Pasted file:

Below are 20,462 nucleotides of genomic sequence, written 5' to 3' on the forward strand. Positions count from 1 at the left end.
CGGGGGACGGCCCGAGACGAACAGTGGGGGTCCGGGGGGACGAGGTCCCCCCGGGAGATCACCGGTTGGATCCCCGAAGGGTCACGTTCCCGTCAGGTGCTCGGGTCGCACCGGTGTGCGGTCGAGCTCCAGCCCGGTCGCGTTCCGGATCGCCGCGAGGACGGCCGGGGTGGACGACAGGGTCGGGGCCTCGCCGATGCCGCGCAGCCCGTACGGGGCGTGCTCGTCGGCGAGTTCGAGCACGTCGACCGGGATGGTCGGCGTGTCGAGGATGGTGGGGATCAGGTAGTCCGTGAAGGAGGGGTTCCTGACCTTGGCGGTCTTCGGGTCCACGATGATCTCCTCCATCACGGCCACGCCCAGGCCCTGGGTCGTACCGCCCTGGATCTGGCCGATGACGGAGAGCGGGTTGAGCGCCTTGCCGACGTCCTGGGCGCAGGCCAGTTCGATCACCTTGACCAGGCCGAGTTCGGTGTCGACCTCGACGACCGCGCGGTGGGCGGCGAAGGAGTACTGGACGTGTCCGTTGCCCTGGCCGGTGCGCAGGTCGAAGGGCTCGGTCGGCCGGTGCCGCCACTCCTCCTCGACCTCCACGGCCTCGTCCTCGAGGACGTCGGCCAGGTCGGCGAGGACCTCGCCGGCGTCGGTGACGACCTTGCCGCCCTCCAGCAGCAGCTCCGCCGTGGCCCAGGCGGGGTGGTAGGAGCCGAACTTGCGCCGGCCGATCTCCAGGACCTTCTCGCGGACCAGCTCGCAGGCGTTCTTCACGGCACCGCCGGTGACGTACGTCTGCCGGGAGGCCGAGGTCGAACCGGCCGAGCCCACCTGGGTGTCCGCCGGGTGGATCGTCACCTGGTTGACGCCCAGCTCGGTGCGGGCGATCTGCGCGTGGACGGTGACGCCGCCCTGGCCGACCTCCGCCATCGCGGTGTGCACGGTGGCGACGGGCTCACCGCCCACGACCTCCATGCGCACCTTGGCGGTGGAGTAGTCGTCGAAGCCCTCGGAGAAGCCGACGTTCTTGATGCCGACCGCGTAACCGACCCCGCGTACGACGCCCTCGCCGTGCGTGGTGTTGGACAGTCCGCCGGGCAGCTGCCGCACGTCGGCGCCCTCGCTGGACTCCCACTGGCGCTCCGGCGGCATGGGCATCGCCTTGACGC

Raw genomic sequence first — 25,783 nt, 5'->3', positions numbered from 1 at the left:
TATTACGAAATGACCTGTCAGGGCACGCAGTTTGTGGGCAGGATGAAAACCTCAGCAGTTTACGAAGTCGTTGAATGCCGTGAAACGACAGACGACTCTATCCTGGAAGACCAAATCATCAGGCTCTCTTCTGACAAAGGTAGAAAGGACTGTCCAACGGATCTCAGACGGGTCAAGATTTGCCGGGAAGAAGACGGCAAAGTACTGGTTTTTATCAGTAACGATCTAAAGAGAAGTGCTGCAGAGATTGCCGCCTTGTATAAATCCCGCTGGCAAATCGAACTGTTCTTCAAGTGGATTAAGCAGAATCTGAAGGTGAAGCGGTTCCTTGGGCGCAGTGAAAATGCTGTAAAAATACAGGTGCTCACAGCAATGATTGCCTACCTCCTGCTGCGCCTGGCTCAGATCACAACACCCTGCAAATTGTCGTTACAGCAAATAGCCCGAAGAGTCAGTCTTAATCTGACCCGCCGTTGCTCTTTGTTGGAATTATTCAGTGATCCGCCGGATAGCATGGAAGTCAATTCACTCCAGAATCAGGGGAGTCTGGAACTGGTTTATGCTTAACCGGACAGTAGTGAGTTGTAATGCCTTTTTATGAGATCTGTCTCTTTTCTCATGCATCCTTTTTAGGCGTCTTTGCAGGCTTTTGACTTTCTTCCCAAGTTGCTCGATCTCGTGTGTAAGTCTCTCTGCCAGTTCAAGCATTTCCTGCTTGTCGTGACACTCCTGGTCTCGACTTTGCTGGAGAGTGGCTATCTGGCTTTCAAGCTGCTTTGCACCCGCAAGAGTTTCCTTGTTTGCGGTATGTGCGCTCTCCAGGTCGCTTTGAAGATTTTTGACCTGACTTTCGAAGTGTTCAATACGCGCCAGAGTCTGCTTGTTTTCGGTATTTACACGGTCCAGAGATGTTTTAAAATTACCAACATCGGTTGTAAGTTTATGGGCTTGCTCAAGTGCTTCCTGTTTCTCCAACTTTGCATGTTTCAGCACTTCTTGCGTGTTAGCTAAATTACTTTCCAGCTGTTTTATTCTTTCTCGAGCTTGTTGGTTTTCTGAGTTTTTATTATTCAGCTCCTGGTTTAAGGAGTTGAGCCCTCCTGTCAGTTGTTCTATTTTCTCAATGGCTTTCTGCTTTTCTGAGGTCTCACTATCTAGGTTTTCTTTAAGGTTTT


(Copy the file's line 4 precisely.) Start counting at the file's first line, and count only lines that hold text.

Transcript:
TATTACGAAATGACCTGTCAGGGCACGCAGTTTGTGGGCAGGATGAAAACCTCAGCAGTTTACGAAGTCGTTGAATGCCGTGAAACGACAGACGACTCTATCCTGGAAGACCAAATCATCAGGCTCTCTTCTGACAAAGGTAGAAAGGACTGTCCAACGGATCTCAGACGGGTCAAGATTTGCCGGGAAGAAGACGGCAAAGTACTGGTTTTTATCAGTAACGATCTAAAGAGAAGTGCTGCAGAGATTGCCGCCTTGTATAAATCCCGCTGGCAAATCGAACTGTTCTTCAAGTGGATTAAGCAGAATCTGAAGGTGAAGCGGTTCCTTGGGCGCAGTGAAAATGCTGTAAAAATACAGGTGCTCACAGCAATGATTGCCTACCTCCTGCTGCGCCTGGCTCAGATCACAACACCCTGCAAATTGTCGTTACAGCAAATAGCCCGAAGAGTCAGTCTTAATCTGACCCGCCGTTGCTCTTTGTTGGAATTATTCAGTGATCCGCCGGATAGCATGGAAGTCAATTCACTCCAGAATCAGGGGAGTCTGGAACTGGTTTATGCTTAACCGGACAGTAGTGAGTTGTAATGCCTTTTTATGAGATCTGTCTCTTTTCTCATGCATCCTTTTTAGGCGTCTTTGCAGGCTTTTGACTTTCTTCCCAAGTTGCTCGATCTCGTGTGTAAGTCTCTCTGCCAGTTCAAGCATTTCCTGCTTGTCGTGACACTCCTGGTCTCGACTTTGCTGGAGAGTGGCTATCTGGCTTTCAAGCTGCTTTGCACCCGCAAGAGTTTCCTTGTTTGCGGTATGTGCGCTCTCCAGGTCGCTTTGAAGATTTTTGACCTGACTTTCGAAGTGTTCAATACGCGCCAGAGTCTGCTTGTTTTCGGTATTTACACGGTCCAGAGATGTTTTAAAATTACCAACATCGGTTGTAAGTTTATGGGCTTGCTCAAGTGCTTCCTGTTTCTCCAACTTTGCATGTTTCAGCACTTCTTGCGTGTTAGCTAAATTACTTTCCAGCTGTTTTATTCTTTCTCGAGCTTGTTGGTTTTCTGAGTTTTTATTATTCAGCTCCTGGTTTAAGGAGTTGAGCCCTCCTGTCAGTTGTTCTATTTTCTCAATGGCTTTCTGCTTTTCTGAGGTCTCACTATCTAGGTTTTCTTTAAGGTTTT